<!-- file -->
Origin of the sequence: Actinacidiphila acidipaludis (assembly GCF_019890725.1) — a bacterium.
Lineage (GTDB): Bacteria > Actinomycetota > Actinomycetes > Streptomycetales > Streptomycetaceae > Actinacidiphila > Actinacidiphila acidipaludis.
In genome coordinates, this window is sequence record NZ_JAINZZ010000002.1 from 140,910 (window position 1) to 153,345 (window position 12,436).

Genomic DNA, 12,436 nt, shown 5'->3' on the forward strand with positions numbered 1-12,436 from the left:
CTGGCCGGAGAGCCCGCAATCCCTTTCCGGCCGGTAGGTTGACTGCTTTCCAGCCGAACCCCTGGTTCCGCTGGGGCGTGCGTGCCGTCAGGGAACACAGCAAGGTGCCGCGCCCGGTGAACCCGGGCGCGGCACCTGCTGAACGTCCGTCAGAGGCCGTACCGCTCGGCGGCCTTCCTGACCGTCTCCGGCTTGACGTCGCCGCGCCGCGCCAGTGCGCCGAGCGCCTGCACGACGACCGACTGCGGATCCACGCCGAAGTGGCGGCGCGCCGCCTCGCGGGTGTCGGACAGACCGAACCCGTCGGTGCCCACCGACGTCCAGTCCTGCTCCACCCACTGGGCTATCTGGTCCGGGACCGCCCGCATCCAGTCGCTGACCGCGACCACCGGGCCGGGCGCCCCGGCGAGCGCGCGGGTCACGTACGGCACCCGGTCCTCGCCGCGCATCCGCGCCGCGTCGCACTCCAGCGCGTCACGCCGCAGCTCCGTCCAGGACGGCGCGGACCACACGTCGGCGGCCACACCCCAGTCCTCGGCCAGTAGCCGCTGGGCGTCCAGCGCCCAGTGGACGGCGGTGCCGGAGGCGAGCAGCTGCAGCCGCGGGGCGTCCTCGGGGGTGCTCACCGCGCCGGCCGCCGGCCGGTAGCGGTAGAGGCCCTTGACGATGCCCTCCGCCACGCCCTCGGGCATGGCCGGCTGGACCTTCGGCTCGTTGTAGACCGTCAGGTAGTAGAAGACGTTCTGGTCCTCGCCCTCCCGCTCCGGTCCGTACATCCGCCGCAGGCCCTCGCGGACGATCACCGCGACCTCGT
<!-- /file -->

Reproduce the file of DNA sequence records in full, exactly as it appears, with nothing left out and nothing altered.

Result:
Origin of the sequence: Actinacidiphila acidipaludis (assembly GCF_019890725.1) — a bacterium.
Lineage (GTDB): Bacteria > Actinomycetota > Actinomycetes > Streptomycetales > Streptomycetaceae > Actinacidiphila > Actinacidiphila acidipaludis.
In genome coordinates, this window is sequence record NZ_JAINZZ010000002.1 from 140,910 (window position 1) to 153,345 (window position 12,436).

Genomic DNA, 12,436 nt, shown 5'->3' on the forward strand with positions numbered 1-12,436 from the left:
CTGGCCGGAGAGCCCGCAATCCCTTTCCGGCCGGTAGGTTGACTGCTTTCCAGCCGAACCCCTGGTTCCGCTGGGGCGTGCGTGCCGTCAGGGAACACAGCAAGGTGCCGCGCCCGGTGAACCCGGGCGCGGCACCTGCTGAACGTCCGTCAGAGGCCGTACCGCTCGGCGGCCTTCCTGACCGTCTCCGGCTTGACGTCGCCGCGCCGCGCCAGTGCGCCGAGCGCCTGCACGACGACCGACTGCGGATCCACGCCGAAGTGGCGGCGCGCCGCCTCGCGGGTGTCGGACAGACCGAACCCGTCGGTGCCCACCGACGTCCAGTCCTGCTCCACCCACTGGGCTATCTGGTCCGGGACCGCCCGCATCCAGTCGCTGACCGCGACCACCGGGCCGGGCGCCCCGGCGAGCGCGCGGGTCACGTACGGCACCCGGTCCTCGCCGCGCATCCGCGCCGCGTCGCACTCCAGCGCGTCACGCCGCAGCTCCGTCCAGGACGGCGCGGACCACACGTCGGCGGCCACACCCCAGTCCTCGGCCAGTAGCCGCTGGGCGTCCAGCGCCCAGTGGACGGCGGTGCCGGAGGCGAGCAGCTGCAGCCGCGGGGCGTCCTCGGGGGTGCTCACCGCGCCGGCCGCCGGCCGGTAGCGGTAGAGGCCCTTGACGATGCCCTCCGCCACGCCCTCGGGCATGGCCGGCTGGACCTTCGGCTCGTTGTAGACCGTCAGGTAGTAGAAGACGTTCTGGTCCTCGCCCTCCCGCTCCGGTCCGTACATCCGCCGCAGGCCCTCGCGGACGATCACCGCGACCTCGT